Liked by 2 people

  8. Someone once said “Fool me once, shame on you. Fool me twice, shame on me.” I’m afraid that I have been fooled enough times that I should be ashamed. There’s just no getting around it, I’m a sucker. I fall for just about every hard luck story I hear. But to tell you the truth, I’d really rather err on the side of helping someone who needs it than knowing I could have helped, and didn’t. If they’re deceiving me, I’ll let that be on their conscience; not my problem.

    That said, no one has fooled me more than I have fooled myself, but that’s too painful to go into details about.

    Liked by 2 people

  9. OT in Evan. But at home have another guest blog mostly done. Will get to Dale tomorrow. I read something too wonderful to pass on despite I all. So you all better be writing guest blogs or you’ll be over run by me.

    Liked by 2 people

  10. Morning–
    Your story cracked me up VS! I mean I’m sorry you’re having doggy issues in the first place, but your ‘analog dogs’… yep, that made me laugh.
    Good luck. It will all be worth it if you can get them trained.

    I think about our dogs. Our little rescue, Allie, was trained well before she got dumped. She’s a good, smart dog.
    When we added Humphrey to the mix this spring it made us realize how good Allie is. Course some of that is just the size difference and ‘puppy energy’ vs. adult dog.

    I once need to find a tillage implement in the middle of spring planting. The old 14′ disc broke and all I could find was a 10′ disc. The dealer told me how much fuel I’d save because the tractor wouldn’t have to work so hard. I didn’t have much choice so I bought it.
    Man… that was like cutting your grass with a 10″ mower after using the 36″ mower… I’d go around the field FOREVER “…saving fuel with every trip!”. Sold it that fall and got a 20′ disc.

    Liked by 2 people

  11. SInce our dog is deaf, she doesn’t do anything when the doorbell rings or someone knocks. However, her favorite perch is on top of the love seat, which is in front of the bay window. If I leave the blinds up, she will bark like crazy at anyone who dares to walk past our house, either on our side of the street or across the street. Not only will she bark, she will grab throw pillows and shake them as if they are vermin whose necks she is trying to break. She will also try to rip attached sofa cushions in her fury. We got new blinds last winter, and made sure they were the kinds that can be lowered from the top or raised from the bottom. That way we can have light in the living room without the dog seeing out the windows.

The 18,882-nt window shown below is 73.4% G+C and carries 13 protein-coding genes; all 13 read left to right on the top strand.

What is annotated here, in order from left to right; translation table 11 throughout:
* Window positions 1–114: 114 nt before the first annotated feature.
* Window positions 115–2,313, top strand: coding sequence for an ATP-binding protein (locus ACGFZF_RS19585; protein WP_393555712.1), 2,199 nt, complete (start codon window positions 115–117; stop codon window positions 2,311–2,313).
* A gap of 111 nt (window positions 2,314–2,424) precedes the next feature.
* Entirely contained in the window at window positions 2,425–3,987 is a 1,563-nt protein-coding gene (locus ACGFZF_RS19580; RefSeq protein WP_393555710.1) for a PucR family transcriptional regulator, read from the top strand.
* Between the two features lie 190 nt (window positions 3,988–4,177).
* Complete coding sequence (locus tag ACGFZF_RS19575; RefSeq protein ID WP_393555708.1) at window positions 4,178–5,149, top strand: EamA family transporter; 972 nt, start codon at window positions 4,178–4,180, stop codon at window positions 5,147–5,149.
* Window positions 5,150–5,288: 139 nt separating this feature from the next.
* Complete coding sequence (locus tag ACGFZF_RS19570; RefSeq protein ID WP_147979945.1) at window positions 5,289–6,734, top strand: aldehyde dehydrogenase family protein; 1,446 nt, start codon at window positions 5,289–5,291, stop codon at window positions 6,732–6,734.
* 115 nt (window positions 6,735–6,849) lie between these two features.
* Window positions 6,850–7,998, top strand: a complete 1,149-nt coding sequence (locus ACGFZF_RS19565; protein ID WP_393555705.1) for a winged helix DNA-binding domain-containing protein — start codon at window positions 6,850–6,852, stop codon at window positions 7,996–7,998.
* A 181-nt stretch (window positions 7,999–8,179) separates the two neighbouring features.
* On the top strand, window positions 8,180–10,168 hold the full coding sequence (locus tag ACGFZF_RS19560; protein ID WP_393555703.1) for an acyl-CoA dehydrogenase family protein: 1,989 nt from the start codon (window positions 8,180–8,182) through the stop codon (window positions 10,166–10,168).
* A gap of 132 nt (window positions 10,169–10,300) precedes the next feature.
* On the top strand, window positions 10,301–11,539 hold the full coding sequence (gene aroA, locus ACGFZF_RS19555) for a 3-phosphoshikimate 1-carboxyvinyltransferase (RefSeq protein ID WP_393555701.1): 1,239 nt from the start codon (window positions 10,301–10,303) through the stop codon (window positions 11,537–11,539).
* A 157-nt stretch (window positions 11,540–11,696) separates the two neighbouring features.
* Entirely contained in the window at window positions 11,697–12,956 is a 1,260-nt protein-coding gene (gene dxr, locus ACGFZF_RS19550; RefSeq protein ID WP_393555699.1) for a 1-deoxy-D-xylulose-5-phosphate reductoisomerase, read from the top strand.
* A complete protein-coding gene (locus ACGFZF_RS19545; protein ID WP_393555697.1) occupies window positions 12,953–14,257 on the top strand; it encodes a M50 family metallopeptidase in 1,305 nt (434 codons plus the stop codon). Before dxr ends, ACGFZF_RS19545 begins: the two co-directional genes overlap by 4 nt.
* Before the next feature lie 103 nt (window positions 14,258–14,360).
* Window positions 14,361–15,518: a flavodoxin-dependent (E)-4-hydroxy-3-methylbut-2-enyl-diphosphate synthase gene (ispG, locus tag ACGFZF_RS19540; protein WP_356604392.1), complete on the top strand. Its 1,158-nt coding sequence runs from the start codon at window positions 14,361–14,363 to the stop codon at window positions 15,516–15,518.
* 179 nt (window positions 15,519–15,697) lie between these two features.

Liked by 2 people

    1. I can imagine a would-be burglar looking in the window at the terrier furiously attacking the sofa cushions and thinking, “Well, maybe I’ll move on to another house.” You never know…

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  12. Of course I have been fooled too often, such s life. Most often over car purchases. A few people have not so much fooled me as disappointed me. Students never fooled me because I expected teenagers to be changeable, challenging, developing good and bad social skills. I tend to buy the new thing, which is not wise. Pastel sticks at Dick Blicks fool me; they are not that Color when I put them amidst other colors. Bu we call those moments “happy accidents.” Prescription drugs usually fool me an my dr. Somehow they do not work in my body as they do in other bodies. The weather often fools me. Drove 60 miles west on 9/28 without a sweat shirt or jacket. Things I photograph fool me. They do not look in two dimensions as they did in three. Book jackets and movie promos fool me. Recipes lead me down a disastrous path every do often. Sounds fool me now: what are they and from where do they come? “Details at 10” news teaser do not fool me because I never watch at 10. Nova documentaries and the like make me uneasy when they cover a topic on which I am well read because they ignore or warp what I “know” or thought I knew, like the latest Nova on the finding of one of Franklyn’s ship.